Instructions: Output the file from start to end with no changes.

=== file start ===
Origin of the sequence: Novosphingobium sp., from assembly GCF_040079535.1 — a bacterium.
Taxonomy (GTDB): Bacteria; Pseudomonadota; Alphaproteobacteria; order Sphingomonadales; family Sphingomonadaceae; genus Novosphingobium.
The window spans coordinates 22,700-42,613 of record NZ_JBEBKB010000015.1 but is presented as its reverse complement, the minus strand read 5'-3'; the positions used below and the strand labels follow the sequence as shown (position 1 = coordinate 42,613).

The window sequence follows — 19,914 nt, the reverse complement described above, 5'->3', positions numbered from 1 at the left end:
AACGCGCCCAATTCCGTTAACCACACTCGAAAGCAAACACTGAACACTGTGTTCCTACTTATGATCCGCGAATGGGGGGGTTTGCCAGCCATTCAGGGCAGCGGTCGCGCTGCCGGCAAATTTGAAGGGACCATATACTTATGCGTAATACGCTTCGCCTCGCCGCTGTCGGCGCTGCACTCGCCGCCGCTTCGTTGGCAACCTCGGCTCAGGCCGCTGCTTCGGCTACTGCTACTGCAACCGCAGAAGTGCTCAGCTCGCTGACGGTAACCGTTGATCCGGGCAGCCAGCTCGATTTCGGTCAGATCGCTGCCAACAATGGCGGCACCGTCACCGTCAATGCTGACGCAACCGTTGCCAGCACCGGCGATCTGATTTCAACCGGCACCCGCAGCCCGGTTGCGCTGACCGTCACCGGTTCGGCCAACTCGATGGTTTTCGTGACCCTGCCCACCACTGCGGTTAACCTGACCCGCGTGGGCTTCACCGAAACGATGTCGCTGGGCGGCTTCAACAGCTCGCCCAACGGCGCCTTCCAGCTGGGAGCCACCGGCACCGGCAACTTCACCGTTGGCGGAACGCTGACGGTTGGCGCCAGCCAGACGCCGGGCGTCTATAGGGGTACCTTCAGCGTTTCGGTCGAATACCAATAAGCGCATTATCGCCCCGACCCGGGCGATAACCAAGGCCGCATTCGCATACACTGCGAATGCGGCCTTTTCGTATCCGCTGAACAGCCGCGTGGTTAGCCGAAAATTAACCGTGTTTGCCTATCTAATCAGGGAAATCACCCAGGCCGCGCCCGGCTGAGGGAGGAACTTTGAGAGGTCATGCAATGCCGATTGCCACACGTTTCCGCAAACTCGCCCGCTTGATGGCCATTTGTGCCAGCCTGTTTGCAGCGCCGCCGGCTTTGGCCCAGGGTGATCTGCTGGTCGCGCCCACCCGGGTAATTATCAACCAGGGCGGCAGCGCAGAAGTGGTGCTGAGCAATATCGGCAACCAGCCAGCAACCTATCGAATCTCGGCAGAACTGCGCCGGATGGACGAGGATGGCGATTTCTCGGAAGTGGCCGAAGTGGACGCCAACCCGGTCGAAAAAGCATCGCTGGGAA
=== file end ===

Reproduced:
Origin of the sequence: Novosphingobium sp., from assembly GCF_040079535.1 — a bacterium.
Taxonomy (GTDB): Bacteria; Pseudomonadota; Alphaproteobacteria; order Sphingomonadales; family Sphingomonadaceae; genus Novosphingobium.
The window spans coordinates 22,700-42,613 of record NZ_JBEBKB010000015.1 but is presented as its reverse complement, the minus strand read 5'-3'; the positions used below and the strand labels follow the sequence as shown (position 1 = coordinate 42,613).

The window sequence follows — 19,914 nt, the reverse complement described above, 5'->3', positions numbered from 1 at the left end:
AACGCGCCCAATTCCGTTAACCACACTCGAAAGCAAACACTGAACACTGTGTTCCTACTTATGATCCGCGAATGGGGGGGTTTGCCAGCCATTCAGGGCAGCGGTCGCGCTGCCGGCAAATTTGAAGGGACCATATACTTATGCGTAATACGCTTCGCCTCGCCGCTGTCGGCGCTGCACTCGCCGCCGCTTCGTTGGCAACCTCGGCTCAGGCCGCTGCTTCGGCTACTGCTACTGCAACCGCAGAAGTGCTCAGCTCGCTGACGGTAACCGTTGATCCGGGCAGCCAGCTCGATTTCGGTCAGATCGCTGCCAACAATGGCGGCACCGTCACCGTCAATGCTGACGCAACCGTTGCCAGCACCGGCGATCTGATTTCAACCGGCACCCGCAGCCCGGTTGCGCTGACCGTCACCGGTTCGGCCAACTCGATGGTTTTCGTGACCCTGCCCACCACTGCGGTTAACCTGACCCGCGTGGGCTTCACCGAAACGATGTCGCTGGGCGGCTTCAACAGCTCGCCCAACGGCGCCTTCCAGCTGGGAGCCACCGGCACCGGCAACTTCACCGTTGGCGGAACGCTGACGGTTGGCGCCAGCCAGACGCCGGGCGTCTATAGGGGTACCTTCAGCGTTTCGGTCGAATACCAATAAGCGCATTATCGCCCCGACCCGGGCGATAACCAAGGCCGCATTCGCATACACTGCGAATGCGGCCTTTTCGTATCCGCTGAACAGCCGCGTGGTTAGCCGAAAATTAACCGTGTTTGCCTATCTAATCAGGGAAATCACCCAGGCCGCGCCCGGCTGAGGGAGGAACTTTGAGAGGTCATGCAATGCCGATTGCCACACGTTTCCGCAAACTCGCCCGCTTGATGGCCATTTGTGCCAGCCTGTTTGCAGCGCCGCCGGCTTTGGCCCAGGGTGATCTGCTGGTCGCGCCCACCCGGGTAATTATCAACCAGGGCGGCAGCGCAGAAGTGGTGCTGAGCAATATCGGCAACCAGCCAGCAACCTATCGAATCTCGGCAGAACTGCGCCGGATGGACGAGGATGGCGATTTCTCGGAAGTGGCCGAAGTGGACGCCAACCCGGTCGAAAAAGCATCGCTGGGAA